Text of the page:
Far east of Lombok, in Indonesia’s Sumba Strait, the Flores region is home to Komodo National Park. Although famous for its giant “dragon” lizards, Komodo National Park also contains some of the most pristine, biodiverse diving sites in the world, and the diving tourism industry is starting to leave its mark on the region.
Wicked Adventures, an Indonesia-based eco-tourism outfitter, offers tourists who come to Komodo opportunities for diving, kayaking, trekking and visiting traditional villages. Wicked Adventures supports community-based, sustainable tourism by donating 2 percent of its revenue to a non-profit foundation, Wicked Good, that facilitates local efforts to improve livelihoods while also promoting conservation. These range from funding a turtle conservation center, to organizing beach clean-ups, to English classes and eco-tourism and dive guide training. Wicked Good also offers local residents internships and scholarships, fostering new generations of adventure guides who can convey eco-tourism and conservation knowledge to their communities.
4. Mozambique: &Beyond
Operating in more than 20 countries in Africa, Asia and South America, &Beyond is a major luxury experiential travel company that also emphasizes community development and conservation of threatened ecosystems as part of its business strategy. The company’s goals are expressed in its motto: “Care of the land, care of the wildlife, care of the people.”
&Beyond recently launched an initiative, named “Oceans Without Borders,” that hopes to connect the conservation efforts of three specific island destinations in marine protected areas along 2000 kilometres of Mozambique and Zanzibar coastline. Key parts of the project include involving local communities in maintaining the health of local marine ecosystems, small business development to provide alternative sources of income, and the creation of vegetable farms to lessen dependency on marine resources for food. Local marine ecosystems are also monitored and researched to ensure their long-term health.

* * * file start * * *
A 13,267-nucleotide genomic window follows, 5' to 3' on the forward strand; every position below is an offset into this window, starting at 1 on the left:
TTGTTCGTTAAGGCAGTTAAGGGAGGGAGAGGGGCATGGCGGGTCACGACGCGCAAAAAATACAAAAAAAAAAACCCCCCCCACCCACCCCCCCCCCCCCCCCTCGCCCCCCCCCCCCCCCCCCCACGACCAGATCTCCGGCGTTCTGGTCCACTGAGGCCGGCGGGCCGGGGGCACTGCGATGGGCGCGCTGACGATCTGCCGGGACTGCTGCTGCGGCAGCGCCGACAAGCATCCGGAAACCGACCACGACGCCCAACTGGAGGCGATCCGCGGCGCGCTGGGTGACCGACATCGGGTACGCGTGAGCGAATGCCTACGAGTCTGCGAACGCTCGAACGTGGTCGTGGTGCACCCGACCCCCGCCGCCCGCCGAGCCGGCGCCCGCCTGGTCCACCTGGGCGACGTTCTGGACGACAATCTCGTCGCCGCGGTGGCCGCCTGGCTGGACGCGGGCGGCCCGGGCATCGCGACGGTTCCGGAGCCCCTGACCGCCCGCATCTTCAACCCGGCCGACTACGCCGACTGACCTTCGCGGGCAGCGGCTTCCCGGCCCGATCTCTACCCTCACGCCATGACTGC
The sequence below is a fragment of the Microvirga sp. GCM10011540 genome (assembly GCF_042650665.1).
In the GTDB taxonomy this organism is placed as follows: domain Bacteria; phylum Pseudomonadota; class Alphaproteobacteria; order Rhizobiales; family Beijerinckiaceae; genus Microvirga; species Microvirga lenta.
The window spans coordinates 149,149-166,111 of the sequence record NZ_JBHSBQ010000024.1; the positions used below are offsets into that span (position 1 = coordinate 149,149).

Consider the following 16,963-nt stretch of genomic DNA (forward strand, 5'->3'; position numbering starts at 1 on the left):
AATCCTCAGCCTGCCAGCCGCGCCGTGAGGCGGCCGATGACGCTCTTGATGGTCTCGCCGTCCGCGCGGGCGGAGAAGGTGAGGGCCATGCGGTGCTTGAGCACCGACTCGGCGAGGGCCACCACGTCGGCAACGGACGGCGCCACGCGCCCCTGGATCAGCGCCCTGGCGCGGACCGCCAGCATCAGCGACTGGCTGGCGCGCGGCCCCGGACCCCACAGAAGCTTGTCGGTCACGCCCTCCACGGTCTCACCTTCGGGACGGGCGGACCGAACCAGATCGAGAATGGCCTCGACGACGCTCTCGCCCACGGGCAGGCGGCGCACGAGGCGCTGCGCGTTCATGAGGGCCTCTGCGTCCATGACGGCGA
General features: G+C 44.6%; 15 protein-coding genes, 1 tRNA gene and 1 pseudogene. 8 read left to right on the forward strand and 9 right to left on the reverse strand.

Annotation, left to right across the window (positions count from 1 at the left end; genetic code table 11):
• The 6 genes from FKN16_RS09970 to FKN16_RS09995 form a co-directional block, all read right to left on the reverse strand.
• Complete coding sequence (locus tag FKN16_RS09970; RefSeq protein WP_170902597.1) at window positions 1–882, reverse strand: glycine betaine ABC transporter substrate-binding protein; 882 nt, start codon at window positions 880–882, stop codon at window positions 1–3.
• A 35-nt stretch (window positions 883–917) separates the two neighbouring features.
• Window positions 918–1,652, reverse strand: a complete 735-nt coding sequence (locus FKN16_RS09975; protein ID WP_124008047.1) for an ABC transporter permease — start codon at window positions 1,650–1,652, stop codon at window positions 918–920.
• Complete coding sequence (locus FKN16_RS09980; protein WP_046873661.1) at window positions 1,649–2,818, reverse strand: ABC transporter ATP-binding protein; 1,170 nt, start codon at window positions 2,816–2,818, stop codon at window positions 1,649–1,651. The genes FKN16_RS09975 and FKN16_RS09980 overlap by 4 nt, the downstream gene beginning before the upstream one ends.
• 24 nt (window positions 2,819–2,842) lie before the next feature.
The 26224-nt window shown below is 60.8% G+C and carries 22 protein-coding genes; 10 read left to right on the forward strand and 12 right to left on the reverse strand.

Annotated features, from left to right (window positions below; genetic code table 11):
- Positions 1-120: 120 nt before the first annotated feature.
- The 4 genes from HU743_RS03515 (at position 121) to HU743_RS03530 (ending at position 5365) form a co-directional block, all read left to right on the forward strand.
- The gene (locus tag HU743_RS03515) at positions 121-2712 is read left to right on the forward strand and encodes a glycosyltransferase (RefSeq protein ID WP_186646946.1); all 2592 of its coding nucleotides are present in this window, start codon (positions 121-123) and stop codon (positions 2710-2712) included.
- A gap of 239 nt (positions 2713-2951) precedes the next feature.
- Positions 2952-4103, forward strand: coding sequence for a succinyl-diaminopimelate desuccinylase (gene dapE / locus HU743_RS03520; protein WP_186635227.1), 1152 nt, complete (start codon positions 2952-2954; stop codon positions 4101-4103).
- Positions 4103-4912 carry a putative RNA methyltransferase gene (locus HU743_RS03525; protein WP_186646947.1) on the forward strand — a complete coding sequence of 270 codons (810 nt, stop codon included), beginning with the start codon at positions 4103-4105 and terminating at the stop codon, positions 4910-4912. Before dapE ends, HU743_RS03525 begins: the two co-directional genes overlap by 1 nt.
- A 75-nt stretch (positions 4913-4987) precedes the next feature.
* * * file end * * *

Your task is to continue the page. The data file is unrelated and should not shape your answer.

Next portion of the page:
5. Costa Rica: CoopeTárcoles
CoopeTárcoles is a local cooperative of artisanal fishers who practice and promote sustainable fishing methods, aiming to conserve the local marine ecosystem and the vitality of their local economy. The community of Tárcoles is located in the Gulf of Nicoya on the Pacific coast of Costa Rica, an area that boasts great biodiversity. On land, it is home to around 45 percent of the country’s plant species. The Rio Grande de Tárcoles, which flows through the region, is crucial in supporting the country’s many mangroves—important habitats for diverse marine species, and important coastal buffers against storms.
In 1985, after years of over-exploitation of natural resources from both artisanal and commercial fisheries had worsened local poverty, CoopeTárcoles formed to unite the local fishing industry around collective adoption of sustainable fishing methods. The region has since seen improved conservation, while local communities have been able to maintain their traditional lifestyles. The cooperative adopted its “Responsible Fishing Code” in 2003.
Collaboration with conservation groups has spurred the growth of regional eco-tourism as well, providing fishers with additional sources of income while further promoting sustainable fishing methods. The collaboration includes research and monitoring of local fishing trends, which facilitates dialogue and cooperation between different stakeholders in the region’s marine economy. In 2009, a long bureaucratic process culminated in the creation of a community-managed marine area.
CoopeTárcoles has earned recognition in Costa Rica and worldwide as the country’s first organization to adopt a common code for sustainable fishing, and for its use of science at a local level to both improve livelihoods and limit environmental damage.